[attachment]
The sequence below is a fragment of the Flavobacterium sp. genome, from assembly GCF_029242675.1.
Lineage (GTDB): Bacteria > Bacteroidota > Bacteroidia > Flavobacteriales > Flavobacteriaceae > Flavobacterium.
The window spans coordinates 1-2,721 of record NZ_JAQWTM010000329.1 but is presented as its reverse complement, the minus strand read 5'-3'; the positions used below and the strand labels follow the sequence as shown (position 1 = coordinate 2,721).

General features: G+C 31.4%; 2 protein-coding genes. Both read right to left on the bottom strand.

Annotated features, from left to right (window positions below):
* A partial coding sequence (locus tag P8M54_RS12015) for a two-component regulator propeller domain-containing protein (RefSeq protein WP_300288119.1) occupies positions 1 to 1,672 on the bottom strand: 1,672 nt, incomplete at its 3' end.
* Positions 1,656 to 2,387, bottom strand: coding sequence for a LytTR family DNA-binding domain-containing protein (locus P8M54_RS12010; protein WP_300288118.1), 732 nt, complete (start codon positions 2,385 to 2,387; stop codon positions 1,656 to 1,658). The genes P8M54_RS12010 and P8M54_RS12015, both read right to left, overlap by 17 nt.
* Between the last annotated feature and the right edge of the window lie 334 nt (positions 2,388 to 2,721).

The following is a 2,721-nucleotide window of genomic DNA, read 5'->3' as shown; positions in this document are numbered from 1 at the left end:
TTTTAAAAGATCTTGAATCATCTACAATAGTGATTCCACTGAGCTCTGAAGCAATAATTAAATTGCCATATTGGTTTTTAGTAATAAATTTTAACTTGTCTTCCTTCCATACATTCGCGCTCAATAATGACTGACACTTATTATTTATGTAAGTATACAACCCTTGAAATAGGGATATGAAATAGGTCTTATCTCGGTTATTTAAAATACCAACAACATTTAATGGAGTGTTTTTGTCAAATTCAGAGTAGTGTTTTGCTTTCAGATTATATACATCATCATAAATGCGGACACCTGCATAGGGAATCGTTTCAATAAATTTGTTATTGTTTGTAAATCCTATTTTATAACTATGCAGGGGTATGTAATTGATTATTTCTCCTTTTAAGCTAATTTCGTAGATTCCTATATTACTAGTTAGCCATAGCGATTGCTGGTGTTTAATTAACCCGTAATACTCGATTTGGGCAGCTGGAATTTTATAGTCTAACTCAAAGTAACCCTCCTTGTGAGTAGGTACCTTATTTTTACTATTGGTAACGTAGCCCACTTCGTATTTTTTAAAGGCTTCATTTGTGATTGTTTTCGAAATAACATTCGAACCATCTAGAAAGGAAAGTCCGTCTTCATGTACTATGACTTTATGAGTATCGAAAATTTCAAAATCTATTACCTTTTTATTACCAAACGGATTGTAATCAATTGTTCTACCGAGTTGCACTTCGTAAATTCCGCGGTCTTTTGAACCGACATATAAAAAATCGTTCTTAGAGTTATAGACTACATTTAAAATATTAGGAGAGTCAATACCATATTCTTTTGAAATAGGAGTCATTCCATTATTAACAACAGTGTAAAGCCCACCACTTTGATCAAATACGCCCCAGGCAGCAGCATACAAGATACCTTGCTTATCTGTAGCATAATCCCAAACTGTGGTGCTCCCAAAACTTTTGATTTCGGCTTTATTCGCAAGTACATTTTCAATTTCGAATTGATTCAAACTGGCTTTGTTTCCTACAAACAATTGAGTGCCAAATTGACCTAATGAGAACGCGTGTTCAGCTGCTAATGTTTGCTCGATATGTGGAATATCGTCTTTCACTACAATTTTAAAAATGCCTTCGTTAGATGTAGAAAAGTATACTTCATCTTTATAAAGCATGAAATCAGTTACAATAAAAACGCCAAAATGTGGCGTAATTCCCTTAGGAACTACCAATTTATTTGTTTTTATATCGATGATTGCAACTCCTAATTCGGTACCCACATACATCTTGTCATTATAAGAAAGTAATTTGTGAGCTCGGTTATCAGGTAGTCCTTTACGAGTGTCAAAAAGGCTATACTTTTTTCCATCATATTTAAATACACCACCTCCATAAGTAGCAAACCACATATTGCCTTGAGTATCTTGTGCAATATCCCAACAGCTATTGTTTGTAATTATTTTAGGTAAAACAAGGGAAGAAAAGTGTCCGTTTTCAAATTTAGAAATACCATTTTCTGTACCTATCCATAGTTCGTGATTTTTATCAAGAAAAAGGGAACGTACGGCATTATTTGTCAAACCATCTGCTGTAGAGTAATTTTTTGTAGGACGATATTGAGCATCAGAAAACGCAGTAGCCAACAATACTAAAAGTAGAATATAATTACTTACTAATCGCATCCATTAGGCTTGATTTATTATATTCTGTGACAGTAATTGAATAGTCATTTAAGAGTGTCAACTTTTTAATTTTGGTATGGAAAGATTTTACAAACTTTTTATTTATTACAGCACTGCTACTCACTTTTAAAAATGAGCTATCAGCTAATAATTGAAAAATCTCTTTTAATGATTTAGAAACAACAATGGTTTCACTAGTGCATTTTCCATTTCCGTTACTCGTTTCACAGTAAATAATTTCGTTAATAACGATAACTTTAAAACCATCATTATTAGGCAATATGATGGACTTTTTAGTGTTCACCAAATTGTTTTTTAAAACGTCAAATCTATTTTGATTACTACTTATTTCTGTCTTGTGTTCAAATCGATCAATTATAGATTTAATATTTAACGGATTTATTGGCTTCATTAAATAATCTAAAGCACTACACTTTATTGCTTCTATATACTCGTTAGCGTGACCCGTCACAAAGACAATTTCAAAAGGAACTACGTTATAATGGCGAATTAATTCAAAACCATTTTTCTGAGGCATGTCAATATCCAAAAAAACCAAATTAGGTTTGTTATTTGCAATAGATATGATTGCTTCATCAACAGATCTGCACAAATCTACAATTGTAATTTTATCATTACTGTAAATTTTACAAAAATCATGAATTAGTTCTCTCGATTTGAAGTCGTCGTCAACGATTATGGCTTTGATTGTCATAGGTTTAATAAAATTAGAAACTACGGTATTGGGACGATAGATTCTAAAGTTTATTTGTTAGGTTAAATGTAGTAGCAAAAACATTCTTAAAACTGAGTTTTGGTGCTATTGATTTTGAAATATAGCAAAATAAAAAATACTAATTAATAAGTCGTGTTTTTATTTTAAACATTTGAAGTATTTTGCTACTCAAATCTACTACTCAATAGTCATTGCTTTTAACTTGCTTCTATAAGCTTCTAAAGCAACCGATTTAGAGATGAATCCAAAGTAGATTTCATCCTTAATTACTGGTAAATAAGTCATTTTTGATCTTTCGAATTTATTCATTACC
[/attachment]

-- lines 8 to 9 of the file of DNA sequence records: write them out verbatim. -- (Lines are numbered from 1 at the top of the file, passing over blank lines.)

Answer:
* Between the last annotated feature and the right edge of the window lie 334 nt (positions 2,388 to 2,721).

The following is a 2,721-nucleotide window of genomic DNA, read 5'->3' as shown; positions in this document are numbered from 1 at the left end: